Bencher Profile Series: Kene Ilochonwu
When Kene Ilochonwu takes his seat at the Bencher table in February 2021, he is not only eager to represent the many lawyers who, like himself, are early in their careers and are internationally trained, but he also represents an important first for the Law Society of Alberta, being elected as the first Black Bencher.
“The victory is not for me, it’s for the Law Society. If I am confirmed to be the first Black Bencher, the victory is for Alberta as well. Black people have gone through a lot with the Black Lives Matter movement,” says Kene. “Every single win is appreciated; every single win is celebrated, just because we don’t seem to win a lot.”
Information on race has not been historically collected by the Law Society. In most cases, it is up to individual lawyers to voluntarily provide this information. Nonetheless, the Law Society believes that Kene is likely the first Black Bencher and celebrates this important milestone as we continue to progress our 2020-2024 Strategic Plan where equity, diversity and inclusion is one of our four strategic goals.
While acknowledging and celebrating his new role, Kene is already looking to the future to pave an easier road for those coming after him.
“Personally, it’s a challenge. I can’t remember who said it but the reward for hard work is more hard work. It’s a challenge for me to do well. If I do well, I will not be the only one. There will be more coming. If I do well, those people who voted for me will know that they made the right choice. If I do well, I’ll be making myself proud, my company proud and my family proud.”
Kene comes to the Law Society as legal counsel with Parkland Corporation where he focuses on strategic business initiatives and commercial agreements relating to the safe transportation and marketing of hydrocarbon commodities.
Born and raised in Nigeria, Kene obtained his law degree from Abia State University in 1997 and licensure from the Nigerian Law School Abuja in 2000, when he started his legal career. He went on to obtain a Master of Laws degree in Information Technology and Telecommunications Law from the University of Strathclyde Glasgow, Scotland in 2004.
Kene relocated to Canada and prior to requalifying as a lawyer in Alberta, he worked as a supply chain professional for oil and gas corporations in Fort McMurray and Calgary. Kene completed his composite articles at DLA Piper Canada and Imperial Oil. He then joined Blake, Cassels and Graydon as an Associate in 2017, before moving on to his current role. He credits a lot of his success to mentorship and the opportunities afforded to him along the way.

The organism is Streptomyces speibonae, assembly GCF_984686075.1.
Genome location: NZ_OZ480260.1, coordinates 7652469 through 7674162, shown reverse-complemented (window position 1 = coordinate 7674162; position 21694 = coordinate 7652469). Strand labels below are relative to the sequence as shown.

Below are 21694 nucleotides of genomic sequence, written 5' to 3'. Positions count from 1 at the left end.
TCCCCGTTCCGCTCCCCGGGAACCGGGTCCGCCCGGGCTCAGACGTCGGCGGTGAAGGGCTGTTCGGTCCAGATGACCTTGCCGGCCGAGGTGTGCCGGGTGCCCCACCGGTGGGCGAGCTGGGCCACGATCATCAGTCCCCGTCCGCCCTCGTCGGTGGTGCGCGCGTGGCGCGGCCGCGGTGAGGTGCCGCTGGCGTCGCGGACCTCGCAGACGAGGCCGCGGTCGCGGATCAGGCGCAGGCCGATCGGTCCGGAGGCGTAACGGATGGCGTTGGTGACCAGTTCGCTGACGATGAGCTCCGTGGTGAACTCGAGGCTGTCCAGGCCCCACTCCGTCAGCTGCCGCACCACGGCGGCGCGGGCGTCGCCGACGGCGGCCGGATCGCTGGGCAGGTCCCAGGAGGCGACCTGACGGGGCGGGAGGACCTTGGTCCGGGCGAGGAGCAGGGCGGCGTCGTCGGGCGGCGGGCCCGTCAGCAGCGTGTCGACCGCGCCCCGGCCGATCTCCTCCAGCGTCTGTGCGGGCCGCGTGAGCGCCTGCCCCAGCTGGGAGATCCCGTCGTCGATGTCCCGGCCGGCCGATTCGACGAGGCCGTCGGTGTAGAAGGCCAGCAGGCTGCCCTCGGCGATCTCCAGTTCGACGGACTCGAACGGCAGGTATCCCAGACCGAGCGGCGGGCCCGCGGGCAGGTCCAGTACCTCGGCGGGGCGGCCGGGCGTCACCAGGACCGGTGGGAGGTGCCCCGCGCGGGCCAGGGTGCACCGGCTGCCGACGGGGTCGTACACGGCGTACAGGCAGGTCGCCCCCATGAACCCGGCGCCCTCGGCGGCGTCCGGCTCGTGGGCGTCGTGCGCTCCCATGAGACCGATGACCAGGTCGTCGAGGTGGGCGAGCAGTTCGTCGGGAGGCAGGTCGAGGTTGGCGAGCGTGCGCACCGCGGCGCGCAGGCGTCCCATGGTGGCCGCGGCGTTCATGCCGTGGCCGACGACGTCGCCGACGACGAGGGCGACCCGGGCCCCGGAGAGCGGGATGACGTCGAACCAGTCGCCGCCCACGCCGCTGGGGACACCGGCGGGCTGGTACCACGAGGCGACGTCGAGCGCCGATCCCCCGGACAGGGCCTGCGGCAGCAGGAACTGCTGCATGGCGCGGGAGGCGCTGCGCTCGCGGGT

“I advise and mentor a lot of internationally trained lawyers. Coming here as a lawyer from another country, you start over again. I went through that myself,” says Kene. “I had a lot of mentors and I still have a few, so the least I can do is send the elevator down to bring people up and pay back the benefits I had as an internationally trained lawyer. Without my mentors, I wouldn’t be where I am today.”
Kene is deeply involved in volunteering and giving back to his community. He is a member of the Law Society of Alberta’s Bencher Election Task Force, and volunteers at the Civil Claims Duty Counsel Project with Pro Bono Law Alberta. He serves as a mentor to law students through the Canadian Bar Association mentor program, and to internationally trained lawyers in Calgary through Global Lawyers of Canada. Kene believes that his experience, both personally and professionally, will factor into the perspective he provides as Bencher.
“The goals within the strategic plan are all important. Equity, diversity and inclusion is special because I went through some of the issues that happened during my articling that were reflected in the articling survey. Being black, it’s very easy to put me in the hole of ‘he must know about diversity and be willing to work on diversity.’ Which is true. However, I’m also a professional, an early career lawyer and an in-house lawyer. We all have various pinch points.”
Kene is motivated to pursue more innovative ways for the legal profession to facilitate greater access to justice and maintain relevancy for lawyers in ever changing times.
“We cannot stand still, we need to move with the times. At the same time, innovation has to be deliberate. We have to lean on legal innovation ideas and not be afraid of moving forward. COVID has pushed us to innovate, why do we need COVID to push us? We should be able to push ourselves. When we look forward, we see what’s coming and we should be willing to think ahead.”
For now, Kene is savouring this important moment with his family, mentors, and colleagues, both in Alberta and around the world. He is grateful to those lawyers who believed in him and his message.
The Law Society would like to extend our sincere congratulations to Kene on his election as Bencher.